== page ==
In the days after the General Assembly passed House Bill 2, Charlotte Mayor Jennifer Roberts was a staunch critic of the legislation.
In a national interview on MSNBC, Roberts blasted the legislature and Gov. Pat McCrory’s decision to sign the bill, which invalidated Charlotte’s newly expanded nondiscrimination ordinance for LGBT individuals.
Roberts, who said she was “appalled” by the speed of the state’s action, told host Rachel Maddow that HB2 would allow overt discrimination.
“The fact that someone can walk out of their business and find a sign in front of their business that says no gays welcome here, and that will be perfectly legal,” Roberts said.
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On Tuesday, McCrory issued an executive order in an attempt to defuse the controversy over HB2 and convince companies that the state is not intolerant. Groups such as the Human Rights Campaign and the state American Civil Liberties Union were highly critical of the order, which left HB2 intact.
Roberts didn’t make a public statement about the order, and her press office released a Tweet she had made earlier: “Pleased to see movement from @GovOfficeNC. Historic to include LGBT protections for state employees. Look forward to more dialogue.”
The tweet was more similar to the Charlotte Chamber’s position, which applauded McCrory’s order, than to groups such as the Human Rights Campaign, which criticized the governor.
The city has released no other statement on the executive order as of Wednesday afternoon.
While much of the national criticism over HB2 has fallen on McCrory, Republicans have attacked Roberts for her decision to support and bring the ordinance before council members.
The mayor’s change in tone suggests that at least some in the city are weary from the fight, which has led at least 13 conventions to cancel events in Charlotte and caused PayPal to cancel an expansion that would have created 400 jobs.
Scott Bishop is the former board chair of MeckPAC, a lobbying group for the area’s LGBT community. He worked with the city to expand the ordinance.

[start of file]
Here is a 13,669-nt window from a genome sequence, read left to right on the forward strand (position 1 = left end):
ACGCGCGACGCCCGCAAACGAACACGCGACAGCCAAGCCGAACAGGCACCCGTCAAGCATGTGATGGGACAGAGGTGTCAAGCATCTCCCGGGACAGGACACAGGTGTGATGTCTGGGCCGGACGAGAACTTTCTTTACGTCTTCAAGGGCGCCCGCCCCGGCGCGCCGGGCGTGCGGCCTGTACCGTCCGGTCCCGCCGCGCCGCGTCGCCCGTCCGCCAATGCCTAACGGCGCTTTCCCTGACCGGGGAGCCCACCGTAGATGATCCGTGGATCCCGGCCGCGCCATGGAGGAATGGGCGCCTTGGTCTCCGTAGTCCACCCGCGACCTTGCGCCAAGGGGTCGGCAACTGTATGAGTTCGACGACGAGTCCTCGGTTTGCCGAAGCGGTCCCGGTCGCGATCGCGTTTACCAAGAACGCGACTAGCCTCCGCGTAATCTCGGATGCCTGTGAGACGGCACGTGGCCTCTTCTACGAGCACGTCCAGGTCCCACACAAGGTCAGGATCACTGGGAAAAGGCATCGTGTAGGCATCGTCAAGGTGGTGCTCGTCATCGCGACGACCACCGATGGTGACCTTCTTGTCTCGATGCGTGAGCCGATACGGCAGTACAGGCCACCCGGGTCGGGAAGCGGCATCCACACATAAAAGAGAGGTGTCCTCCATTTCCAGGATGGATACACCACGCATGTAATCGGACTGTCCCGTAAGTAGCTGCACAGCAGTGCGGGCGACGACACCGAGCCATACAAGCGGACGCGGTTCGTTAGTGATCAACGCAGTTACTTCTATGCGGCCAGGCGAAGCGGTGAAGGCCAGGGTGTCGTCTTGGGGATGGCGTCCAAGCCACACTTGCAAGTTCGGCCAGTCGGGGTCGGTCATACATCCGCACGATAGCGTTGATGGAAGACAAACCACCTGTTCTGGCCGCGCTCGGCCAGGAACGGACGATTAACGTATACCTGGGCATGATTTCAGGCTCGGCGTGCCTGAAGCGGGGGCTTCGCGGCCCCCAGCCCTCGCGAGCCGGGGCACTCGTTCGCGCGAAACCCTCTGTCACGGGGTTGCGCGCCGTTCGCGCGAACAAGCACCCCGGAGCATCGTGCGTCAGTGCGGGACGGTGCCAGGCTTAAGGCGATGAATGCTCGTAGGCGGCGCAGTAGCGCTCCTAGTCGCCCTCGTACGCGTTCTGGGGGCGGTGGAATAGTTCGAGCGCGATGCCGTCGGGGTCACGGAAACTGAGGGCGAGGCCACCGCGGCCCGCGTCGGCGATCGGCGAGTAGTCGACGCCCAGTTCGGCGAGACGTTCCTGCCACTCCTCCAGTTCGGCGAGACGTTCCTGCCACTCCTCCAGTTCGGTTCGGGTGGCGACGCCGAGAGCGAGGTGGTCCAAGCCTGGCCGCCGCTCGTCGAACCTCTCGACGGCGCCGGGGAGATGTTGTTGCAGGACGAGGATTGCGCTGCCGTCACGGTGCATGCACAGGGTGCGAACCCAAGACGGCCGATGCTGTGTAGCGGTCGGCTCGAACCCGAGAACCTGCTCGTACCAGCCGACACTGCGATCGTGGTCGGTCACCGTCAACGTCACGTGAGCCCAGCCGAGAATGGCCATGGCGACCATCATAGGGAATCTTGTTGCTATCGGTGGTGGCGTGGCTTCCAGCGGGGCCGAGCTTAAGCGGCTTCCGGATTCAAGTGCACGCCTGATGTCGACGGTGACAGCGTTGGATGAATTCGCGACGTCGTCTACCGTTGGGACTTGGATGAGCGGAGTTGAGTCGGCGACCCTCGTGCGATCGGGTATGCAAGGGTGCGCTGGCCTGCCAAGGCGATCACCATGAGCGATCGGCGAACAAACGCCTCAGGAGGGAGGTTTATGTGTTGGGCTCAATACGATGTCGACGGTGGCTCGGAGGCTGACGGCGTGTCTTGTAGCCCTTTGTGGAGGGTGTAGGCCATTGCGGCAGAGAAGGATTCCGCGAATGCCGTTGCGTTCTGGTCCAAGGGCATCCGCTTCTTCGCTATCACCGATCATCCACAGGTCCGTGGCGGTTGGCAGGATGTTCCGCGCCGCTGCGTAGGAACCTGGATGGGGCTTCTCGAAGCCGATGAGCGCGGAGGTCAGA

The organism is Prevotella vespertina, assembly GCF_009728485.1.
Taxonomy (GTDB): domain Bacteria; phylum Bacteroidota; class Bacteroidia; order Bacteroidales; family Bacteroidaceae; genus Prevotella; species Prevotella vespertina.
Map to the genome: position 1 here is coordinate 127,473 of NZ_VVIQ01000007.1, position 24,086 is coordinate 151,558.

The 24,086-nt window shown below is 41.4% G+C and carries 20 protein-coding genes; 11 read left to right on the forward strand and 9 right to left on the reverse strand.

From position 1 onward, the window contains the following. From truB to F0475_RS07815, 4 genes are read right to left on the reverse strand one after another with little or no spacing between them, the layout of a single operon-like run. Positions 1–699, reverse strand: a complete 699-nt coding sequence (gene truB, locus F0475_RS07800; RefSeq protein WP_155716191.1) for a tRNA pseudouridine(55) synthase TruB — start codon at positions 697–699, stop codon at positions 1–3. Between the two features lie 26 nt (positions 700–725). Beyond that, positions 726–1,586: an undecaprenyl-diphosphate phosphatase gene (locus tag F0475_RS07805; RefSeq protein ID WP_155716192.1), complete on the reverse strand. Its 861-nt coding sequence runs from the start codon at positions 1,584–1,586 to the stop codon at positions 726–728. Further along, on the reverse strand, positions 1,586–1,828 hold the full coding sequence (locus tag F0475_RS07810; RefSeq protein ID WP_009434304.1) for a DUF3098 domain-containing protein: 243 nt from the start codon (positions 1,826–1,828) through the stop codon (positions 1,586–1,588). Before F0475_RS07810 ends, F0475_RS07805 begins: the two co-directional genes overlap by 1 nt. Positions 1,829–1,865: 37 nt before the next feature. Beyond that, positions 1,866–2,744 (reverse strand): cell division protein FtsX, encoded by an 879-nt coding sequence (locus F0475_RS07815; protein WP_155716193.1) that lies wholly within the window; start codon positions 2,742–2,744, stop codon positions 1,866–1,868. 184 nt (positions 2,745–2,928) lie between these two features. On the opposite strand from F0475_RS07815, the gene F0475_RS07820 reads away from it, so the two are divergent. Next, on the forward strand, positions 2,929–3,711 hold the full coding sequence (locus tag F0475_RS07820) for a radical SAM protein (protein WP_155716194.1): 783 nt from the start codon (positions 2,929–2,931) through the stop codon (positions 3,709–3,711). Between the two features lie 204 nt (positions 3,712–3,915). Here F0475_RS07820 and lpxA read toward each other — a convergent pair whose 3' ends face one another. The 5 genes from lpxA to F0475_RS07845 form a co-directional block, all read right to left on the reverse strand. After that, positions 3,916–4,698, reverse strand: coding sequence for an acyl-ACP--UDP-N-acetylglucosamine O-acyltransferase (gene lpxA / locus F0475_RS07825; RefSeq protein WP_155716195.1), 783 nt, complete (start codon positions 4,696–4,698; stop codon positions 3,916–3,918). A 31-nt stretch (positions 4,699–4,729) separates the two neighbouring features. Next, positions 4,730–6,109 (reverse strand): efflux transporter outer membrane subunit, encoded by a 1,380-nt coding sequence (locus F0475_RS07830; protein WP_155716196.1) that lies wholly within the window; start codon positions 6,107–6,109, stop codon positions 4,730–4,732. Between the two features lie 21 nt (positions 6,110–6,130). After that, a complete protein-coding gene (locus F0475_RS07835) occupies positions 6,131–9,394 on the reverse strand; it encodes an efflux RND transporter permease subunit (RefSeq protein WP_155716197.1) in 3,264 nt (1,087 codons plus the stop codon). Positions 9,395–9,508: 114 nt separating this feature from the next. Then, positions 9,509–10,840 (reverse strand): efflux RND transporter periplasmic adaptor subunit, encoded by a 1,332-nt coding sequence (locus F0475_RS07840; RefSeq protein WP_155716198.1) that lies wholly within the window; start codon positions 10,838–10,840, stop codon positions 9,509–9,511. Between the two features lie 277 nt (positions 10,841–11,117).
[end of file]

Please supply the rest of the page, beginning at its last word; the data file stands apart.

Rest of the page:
He said he wasn’t concerned that the mayor’s new tone is a sign that she no longer backs the full ordinance.
“It’s more to the reality of the position she’s in,” Bishop said. “The city is losing jobs. She’s trying to repair the damage. I think she still stands behind the ordinance.”
Some council members were also conciliatory Wednesday.
At-large council member Julie Eiselt, who voted for the expanded ordinance in February, said the governor’s order was “a start.”
“We are appreciative that he has come to the table,” she said.
Council member Al Austin, who also voted for the ordinance, declined to criticize the order.
“It was a good first try,” he said. “How about that (for a statement)?”
During the mayoral campaign, one of Roberts’ key promises was to bring before City Council the new legal protections for LGBT individuals, including the ability for transgender people to use the bathroom of the gender with which they identify.
Two months after taking office, Roberts brought the ordinance to council, which approved it in a 7-4 vote. Leading up to the February vote, McCrory warned the city that legislators would likely overturn at least some of the ordinance.
HB2 created a new statewide nondiscrimination law that doesn’t include LGBT protections and also nullified Charlotte’s own ordinance. It also requires people to use the bathroom that matches the sex on their birth certificate.
McCrory’s executive order will provide legal protections for some state employees based on their sexual orientation or gender identity. The governor’s office said N.C. is now the 24th state to have such protections for its own employees.
National civil rights groups applauded that decision, but said the order fell short.
“The governor’s actions are an insufficient response to a terrible, misguided law that continues to harm LGBT people on a daily basis,” said Sarah Warbelow, legal director for the HRC. “The North Carolina Legislature must act to right this wrong as swiftly as possible.”
The HRC worked with the city in crafting its nondiscrimination ordinance and was invited by city officials to speak to council members about it in January 2015. HRC officials also met with Roberts in the days after HB2 was passed.
On Wednesday, Roberts’ spokesperson issued another statement from the mayor.
“I am completely committed to non-discrimination and inclusion,” the mayor said. “Those are my values and those are Charlotte’s values. I am working to set a tone for meaningful dialogue and discussion to achieve a better outcome on HB2.”